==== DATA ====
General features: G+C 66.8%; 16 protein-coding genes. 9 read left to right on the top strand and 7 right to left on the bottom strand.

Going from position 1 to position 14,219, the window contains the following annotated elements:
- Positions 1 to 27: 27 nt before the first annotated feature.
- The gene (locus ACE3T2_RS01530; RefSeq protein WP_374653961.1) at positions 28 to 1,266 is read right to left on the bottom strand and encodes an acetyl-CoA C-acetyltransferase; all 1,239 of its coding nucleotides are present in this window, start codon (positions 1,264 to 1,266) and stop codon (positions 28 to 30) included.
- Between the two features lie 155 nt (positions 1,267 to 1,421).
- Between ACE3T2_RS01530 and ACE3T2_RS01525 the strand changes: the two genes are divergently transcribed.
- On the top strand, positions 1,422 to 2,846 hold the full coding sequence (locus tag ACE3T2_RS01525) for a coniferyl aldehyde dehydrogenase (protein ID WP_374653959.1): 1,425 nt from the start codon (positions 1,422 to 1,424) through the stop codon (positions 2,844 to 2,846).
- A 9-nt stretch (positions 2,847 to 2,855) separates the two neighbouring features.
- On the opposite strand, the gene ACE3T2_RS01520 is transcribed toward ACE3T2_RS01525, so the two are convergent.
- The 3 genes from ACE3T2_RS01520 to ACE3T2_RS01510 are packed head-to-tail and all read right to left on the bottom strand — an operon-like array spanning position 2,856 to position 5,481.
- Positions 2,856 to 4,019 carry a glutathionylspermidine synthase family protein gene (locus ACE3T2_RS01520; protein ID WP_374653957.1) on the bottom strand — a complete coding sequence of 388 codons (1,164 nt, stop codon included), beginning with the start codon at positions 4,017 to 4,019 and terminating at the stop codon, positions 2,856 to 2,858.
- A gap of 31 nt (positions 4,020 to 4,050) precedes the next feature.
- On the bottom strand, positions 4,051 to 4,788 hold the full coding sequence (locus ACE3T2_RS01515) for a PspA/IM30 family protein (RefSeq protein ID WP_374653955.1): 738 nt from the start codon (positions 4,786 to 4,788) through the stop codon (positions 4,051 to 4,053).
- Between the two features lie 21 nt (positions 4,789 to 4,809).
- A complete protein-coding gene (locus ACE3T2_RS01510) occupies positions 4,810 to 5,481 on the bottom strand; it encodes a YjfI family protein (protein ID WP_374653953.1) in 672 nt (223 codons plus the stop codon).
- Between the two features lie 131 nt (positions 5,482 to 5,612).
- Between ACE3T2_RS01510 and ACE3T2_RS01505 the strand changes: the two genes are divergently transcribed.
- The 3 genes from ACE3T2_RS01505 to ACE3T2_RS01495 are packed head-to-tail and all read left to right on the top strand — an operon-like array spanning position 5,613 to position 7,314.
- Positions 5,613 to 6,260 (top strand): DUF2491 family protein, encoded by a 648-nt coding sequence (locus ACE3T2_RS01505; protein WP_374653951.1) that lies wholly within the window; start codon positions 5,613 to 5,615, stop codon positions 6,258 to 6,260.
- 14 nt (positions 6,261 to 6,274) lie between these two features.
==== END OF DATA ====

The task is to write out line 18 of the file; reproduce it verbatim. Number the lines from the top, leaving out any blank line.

- The 3 genes from ACE3T2_RS01505 to ACE3T2_RS01495 are packed head-to-tail and all read left to right on the top strand — an operon-like array spanning position 5,613 to position 7,314.